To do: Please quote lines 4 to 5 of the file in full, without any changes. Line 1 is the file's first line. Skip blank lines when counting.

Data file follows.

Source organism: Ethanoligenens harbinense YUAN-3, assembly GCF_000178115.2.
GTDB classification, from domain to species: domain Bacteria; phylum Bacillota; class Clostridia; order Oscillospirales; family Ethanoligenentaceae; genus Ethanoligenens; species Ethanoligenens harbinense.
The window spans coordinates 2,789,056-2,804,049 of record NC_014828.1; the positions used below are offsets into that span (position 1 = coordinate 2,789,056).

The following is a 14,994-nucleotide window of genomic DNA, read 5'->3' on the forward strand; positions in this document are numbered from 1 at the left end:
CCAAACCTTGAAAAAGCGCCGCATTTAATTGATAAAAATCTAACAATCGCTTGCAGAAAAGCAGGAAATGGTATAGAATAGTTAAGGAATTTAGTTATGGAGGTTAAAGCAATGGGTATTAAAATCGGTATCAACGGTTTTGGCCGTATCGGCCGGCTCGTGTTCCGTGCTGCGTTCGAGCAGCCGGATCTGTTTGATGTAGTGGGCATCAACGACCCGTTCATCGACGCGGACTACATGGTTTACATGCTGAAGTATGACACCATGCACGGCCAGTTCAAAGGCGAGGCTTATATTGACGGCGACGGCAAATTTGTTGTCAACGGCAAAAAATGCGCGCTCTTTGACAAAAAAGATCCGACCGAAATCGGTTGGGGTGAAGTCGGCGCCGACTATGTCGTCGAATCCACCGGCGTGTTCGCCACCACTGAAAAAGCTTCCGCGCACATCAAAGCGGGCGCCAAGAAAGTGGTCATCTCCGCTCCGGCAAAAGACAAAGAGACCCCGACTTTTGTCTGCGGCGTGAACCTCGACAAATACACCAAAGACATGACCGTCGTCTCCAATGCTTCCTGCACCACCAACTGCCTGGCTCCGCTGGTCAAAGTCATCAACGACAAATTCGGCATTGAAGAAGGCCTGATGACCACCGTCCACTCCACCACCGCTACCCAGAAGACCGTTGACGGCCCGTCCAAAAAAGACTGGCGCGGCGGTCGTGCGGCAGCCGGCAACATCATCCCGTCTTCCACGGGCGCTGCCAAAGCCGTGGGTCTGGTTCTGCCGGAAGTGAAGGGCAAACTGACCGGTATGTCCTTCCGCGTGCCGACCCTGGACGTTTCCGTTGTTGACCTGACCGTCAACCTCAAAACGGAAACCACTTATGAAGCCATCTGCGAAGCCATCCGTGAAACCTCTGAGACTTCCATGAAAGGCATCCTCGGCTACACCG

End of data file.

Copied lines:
The following is a 14,994-nucleotide window of genomic DNA, read 5'->3' on the forward strand; positions in this document are numbered from 1 at the left end:
CCAAACCTTGAAAAAGCGCCGCATTTAATTGATAAAAATCTAACAATCGCTTGCAGAAAAGCAGGAAATGGTATAGAATAGTTAAGGAATTTAGTTATGGAGGTTAAAGCAATGGGTATTAAAATCGGTATCAACGGTTTTGGCCGTATCGGCCGGCTCGTGTTCCGTGCTGCGTTCGAGCAGCCGGATCTGTTTGATGTAGTGGGCATCAACGACCCGTTCATCGACGCGGACTACATGGTTTACATGCTGAAGTATGACACCATGCACGGCCAGTTCAAAGGCGAGGCTTATATTGACGGCGACGGCAAATTTGTTGTCAACGGCAAAAAATGCGCGCTCTTTGACAAAAAAGATCCGACCGAAATCGGTTGGGGTGAAGTCGGCGCCGACTATGTCGTCGAATCCACCGGCGTGTTCGCCACCACTGAAAAAGCTTCCGCGCACATCAAAGCGGGCGCCAAGAAAGTGGTCATCTCCGCTCCGGCAAAAGACAAAGAGACCCCGACTTTTGTCTGCGGCGTGAACCTCGACAAATACACCAAAGACATGACCGTCGTCTCCAATGCTTCCTGCACCACCAACTGCCTGGCTCCGCTGGTCAAAGTCATCAACGACAAATTCGGCATTGAAGAAGGCCTGATGACCACCGTCCACTCCACCACCGCTACCCAGAAGACCGTTGACGGCCCGTCCAAAAAAGACTGGCGCGGCGGTCGTGCGGCAGCCGGCAACATCATCCCGTCTTCCACGGGCGCTGCCAAAGCCGTGGGTCTGGTTCTGCCGGAAGTGAAGGGCAAACTGACCGGTATGTCCTTCCGCGTGCCGACCCTGGACGTTTCCGTTGTTGACCTGACCGTCAACCTCAAAACGGAAACCACTTATGAAGCCATCTGCGAAGCCATCCGTGAAACCTCTGAGACTTCCATGAAAGGCATCCTCGGCTACACCG